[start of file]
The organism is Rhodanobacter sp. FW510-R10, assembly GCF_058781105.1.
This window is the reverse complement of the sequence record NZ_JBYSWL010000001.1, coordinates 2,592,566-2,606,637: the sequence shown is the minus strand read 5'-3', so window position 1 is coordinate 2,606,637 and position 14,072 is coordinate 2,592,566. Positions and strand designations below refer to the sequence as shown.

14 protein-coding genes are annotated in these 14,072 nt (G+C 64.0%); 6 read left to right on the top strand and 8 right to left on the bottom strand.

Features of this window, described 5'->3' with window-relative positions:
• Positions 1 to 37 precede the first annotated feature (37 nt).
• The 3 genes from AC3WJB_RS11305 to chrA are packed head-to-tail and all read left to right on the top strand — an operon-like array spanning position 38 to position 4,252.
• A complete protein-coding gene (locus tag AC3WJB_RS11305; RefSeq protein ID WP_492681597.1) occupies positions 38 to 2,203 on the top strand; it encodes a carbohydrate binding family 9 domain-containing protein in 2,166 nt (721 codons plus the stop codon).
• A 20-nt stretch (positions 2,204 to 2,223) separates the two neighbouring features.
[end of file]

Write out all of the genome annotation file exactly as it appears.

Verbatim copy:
The organism is Rhodanobacter sp. FW510-R10, assembly GCF_058781105.1.
This window is the reverse complement of the sequence record NZ_JBYSWL010000001.1, coordinates 2,592,566-2,606,637: the sequence shown is the minus strand read 5'-3', so window position 1 is coordinate 2,606,637 and position 14,072 is coordinate 2,592,566. Positions and strand designations below refer to the sequence as shown.

14 protein-coding genes are annotated in these 14,072 nt (G+C 64.0%); 6 read left to right on the top strand and 8 right to left on the bottom strand.

Features of this window, described 5'->3' with window-relative positions:
• Positions 1 to 37 precede the first annotated feature (37 nt).
• The 3 genes from AC3WJB_RS11305 to chrA are packed head-to-tail and all read left to right on the top strand — an operon-like array spanning position 38 to position 4,252.
• A complete protein-coding gene (locus tag AC3WJB_RS11305; RefSeq protein ID WP_492681597.1) occupies positions 38 to 2,203 on the top strand; it encodes a carbohydrate binding family 9 domain-containing protein in 2,166 nt (721 codons plus the stop codon).
• A 20-nt stretch (positions 2,204 to 2,223) separates the two neighbouring features.